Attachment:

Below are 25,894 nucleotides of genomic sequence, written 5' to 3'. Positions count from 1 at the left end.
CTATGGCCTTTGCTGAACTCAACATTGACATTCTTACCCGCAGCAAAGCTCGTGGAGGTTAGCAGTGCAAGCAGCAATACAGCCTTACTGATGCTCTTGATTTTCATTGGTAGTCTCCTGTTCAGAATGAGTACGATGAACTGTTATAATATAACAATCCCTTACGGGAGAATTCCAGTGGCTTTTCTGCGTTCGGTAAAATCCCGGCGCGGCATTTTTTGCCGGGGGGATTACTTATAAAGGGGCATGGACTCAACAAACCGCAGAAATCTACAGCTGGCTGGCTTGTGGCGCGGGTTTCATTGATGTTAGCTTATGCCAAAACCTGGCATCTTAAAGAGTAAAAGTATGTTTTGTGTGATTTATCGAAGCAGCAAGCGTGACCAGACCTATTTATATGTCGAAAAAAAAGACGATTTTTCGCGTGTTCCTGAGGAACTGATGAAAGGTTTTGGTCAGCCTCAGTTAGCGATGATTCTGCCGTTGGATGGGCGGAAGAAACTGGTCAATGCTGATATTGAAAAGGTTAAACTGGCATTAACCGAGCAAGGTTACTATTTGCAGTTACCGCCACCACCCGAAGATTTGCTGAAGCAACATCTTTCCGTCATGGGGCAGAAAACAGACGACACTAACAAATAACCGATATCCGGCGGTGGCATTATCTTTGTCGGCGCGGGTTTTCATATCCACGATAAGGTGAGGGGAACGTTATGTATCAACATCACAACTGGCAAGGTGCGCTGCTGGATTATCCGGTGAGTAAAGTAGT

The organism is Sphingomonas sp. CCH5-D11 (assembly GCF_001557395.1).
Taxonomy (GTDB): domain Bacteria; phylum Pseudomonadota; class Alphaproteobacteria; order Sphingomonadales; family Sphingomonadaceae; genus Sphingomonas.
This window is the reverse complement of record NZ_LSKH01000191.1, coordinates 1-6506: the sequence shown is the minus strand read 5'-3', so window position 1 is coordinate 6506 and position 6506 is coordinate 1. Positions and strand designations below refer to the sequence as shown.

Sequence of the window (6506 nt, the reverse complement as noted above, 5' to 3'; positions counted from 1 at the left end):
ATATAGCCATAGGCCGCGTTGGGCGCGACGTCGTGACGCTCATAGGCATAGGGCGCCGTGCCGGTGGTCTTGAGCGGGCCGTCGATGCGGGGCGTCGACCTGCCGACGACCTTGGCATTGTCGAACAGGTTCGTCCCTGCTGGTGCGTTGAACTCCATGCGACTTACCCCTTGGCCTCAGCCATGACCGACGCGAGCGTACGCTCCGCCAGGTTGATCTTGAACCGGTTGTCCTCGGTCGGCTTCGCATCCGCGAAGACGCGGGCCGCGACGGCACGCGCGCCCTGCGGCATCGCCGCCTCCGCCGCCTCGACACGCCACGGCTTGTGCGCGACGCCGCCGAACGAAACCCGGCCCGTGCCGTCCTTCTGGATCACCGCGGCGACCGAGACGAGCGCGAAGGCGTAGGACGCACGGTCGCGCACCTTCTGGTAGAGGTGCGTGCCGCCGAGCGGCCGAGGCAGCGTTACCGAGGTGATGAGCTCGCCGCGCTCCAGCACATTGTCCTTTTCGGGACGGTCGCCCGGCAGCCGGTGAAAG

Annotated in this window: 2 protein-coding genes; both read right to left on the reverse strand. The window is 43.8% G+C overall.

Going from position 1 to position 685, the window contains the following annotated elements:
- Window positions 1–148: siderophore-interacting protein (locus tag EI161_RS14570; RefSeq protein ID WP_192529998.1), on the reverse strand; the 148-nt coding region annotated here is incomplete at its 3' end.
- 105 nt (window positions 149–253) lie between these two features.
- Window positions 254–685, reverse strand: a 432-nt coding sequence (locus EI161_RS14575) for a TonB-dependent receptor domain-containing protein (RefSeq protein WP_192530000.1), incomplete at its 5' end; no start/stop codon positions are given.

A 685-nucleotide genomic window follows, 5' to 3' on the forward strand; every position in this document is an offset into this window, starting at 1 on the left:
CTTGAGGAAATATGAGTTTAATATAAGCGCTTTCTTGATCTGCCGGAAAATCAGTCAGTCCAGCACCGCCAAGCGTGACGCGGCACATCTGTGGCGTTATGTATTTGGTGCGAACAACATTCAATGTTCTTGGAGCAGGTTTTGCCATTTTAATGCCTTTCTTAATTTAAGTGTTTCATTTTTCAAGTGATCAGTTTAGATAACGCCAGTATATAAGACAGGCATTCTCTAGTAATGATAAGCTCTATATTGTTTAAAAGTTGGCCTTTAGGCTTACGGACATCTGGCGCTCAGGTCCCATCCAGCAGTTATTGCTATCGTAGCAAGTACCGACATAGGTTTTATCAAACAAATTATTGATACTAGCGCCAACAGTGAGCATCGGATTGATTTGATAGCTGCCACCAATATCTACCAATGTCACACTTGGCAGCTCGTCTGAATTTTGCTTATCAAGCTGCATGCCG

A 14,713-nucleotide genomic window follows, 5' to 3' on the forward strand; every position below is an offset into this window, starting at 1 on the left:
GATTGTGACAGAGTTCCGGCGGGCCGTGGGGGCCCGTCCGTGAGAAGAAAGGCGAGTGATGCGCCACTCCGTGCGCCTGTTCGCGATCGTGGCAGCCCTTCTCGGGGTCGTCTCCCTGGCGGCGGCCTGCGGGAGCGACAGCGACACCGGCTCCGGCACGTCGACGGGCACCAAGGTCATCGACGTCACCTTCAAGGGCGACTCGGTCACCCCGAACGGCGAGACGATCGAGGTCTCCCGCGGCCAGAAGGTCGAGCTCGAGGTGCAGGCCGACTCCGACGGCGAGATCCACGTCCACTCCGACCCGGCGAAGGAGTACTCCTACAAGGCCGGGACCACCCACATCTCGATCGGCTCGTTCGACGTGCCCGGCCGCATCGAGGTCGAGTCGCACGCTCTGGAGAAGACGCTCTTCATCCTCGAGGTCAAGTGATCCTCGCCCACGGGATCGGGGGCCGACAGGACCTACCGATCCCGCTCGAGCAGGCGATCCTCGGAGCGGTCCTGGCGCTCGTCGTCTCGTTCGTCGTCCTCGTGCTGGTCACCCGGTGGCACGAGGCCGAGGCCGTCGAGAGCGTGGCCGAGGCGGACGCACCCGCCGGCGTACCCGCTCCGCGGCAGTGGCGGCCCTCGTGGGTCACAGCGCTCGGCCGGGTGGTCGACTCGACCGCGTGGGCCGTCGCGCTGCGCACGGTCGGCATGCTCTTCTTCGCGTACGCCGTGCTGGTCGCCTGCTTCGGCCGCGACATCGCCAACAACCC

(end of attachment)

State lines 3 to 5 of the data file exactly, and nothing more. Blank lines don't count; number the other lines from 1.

The organism is Sphingomonas sp. CCH5-D11 (assembly GCF_001557395.1).
Taxonomy (GTDB): domain Bacteria; phylum Pseudomonadota; class Alphaproteobacteria; order Sphingomonadales; family Sphingomonadaceae; genus Sphingomonas.
This window is the reverse complement of record NZ_LSKH01000191.1, coordinates 1-6506: the sequence shown is the minus strand read 5'-3', so window position 1 is coordinate 6506 and position 6506 is coordinate 1. Positions and strand designations below refer to the sequence as shown.